or whatever info you want to grab every 5 minutes or so for a day and then go over that and see if you can find some likely suspects. lsof should show you what processes/users are tapping /dev/null constantly.

Another crazy thing you could do - if you don't think it'll get you in trouble - would be to lock down /dev/null and, hopefully, make the process that's goofing with it go nuts ;)

If my suggestion sounds glib, I apologize. I'm just thinking you could figure this out using an alternate method and stick with the no-pain quick-fix until you do. Since the script doesn't attempt to find what program changed the perms, you don't need to make it so complicated.

Best wishes,

Mike

the original one was a straight loop that always just chmod'd it :) there was no iterative loop in that one, just a standard "while / do"
i might have to go back to that one. i was hoping to have it notify me and a coworker when it changes so we can find some semblance of timing (it might even only do it after a reboot, not sure)

i would run it in a cron to run once a minute except if the oracle web application drops during that one minute it won't restart properly, all because of this permissions thing; then yoou have to get in, stop the procs via a script, check to make sure it shut everything down properly and removed the files that store the process name and associated pids, make sure apache and only the related http processes are down,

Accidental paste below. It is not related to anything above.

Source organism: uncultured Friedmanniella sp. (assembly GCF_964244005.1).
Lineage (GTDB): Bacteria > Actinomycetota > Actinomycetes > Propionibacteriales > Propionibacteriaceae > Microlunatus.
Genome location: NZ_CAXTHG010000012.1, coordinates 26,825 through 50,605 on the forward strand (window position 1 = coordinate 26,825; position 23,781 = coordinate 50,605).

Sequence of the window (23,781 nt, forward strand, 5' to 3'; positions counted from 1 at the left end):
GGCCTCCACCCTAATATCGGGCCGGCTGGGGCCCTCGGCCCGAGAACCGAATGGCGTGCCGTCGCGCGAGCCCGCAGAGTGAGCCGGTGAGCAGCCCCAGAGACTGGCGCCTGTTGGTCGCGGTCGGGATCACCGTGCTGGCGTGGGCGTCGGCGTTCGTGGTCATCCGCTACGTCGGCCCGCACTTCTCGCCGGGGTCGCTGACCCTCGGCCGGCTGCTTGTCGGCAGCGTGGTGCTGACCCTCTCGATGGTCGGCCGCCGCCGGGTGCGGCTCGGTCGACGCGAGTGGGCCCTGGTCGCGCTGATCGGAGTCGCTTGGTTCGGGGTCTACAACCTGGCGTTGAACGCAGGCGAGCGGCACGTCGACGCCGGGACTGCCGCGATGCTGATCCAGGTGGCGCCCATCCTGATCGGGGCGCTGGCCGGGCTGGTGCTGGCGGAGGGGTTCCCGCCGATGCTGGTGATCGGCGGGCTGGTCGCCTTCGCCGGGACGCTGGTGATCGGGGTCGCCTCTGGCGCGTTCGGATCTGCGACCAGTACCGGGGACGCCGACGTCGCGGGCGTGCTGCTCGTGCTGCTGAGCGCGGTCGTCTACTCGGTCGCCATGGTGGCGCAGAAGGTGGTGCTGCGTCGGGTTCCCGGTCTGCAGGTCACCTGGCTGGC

on a side-note, i added nice -n 19 sleep $SLEEP instead, thinking that maybe sleep is running it high (obviously at this point i'm grasping), but i haven't had a free moment (other than this one while i'm eating!) to log in and check how it's going. i... don't remember if i checked the syslog or not. i'm thinking i must not have if i don't remember!

as for what you and comatose say about alternates, i've also thought about scripting it in tcsh, which is pretty much the only other syntax i know; i'm not familiar enough with perl to even try doing it that way. i thought about doing something like the lsof to check, but the problem is i only see the effects of whatever it is changing it (i'll only know after the perms are changed :( )

i have more or less free reign on these machines (although reboots have to be scheduled), so i could lock it down; how do i go about doing that?

thanks so far!

as root, you should be able to basically do something like:

chmod 722 /dev/null

would give the owner (root) full permission to do whatever with it, and let other programs write to it, but not modify the permissions. Then, though, you break other functional applications. Something is clearly wrong though, if some kind of program is randomly modifying permissions that you set....

That's an excellent suggestion, comatose. I also didn't realize what a huge pain this whole thing was for you, glamiss.

I think leaving the nice value at 0 (default) will make your program hog cpu less, but I wouldn't recommend rewriting shell script in tcl, since shell script is, essentially, just using the shell instead of having to add another layer of application on top.

As I mentioned, and agree with comatose, I would be looking at a solution that broke the problem. It might be easier to pick out when its not working properly (if it's a proper program, it may even complain) than to try and find it amidst a ps-sea of random proc's

Best of luck to you!

, Mike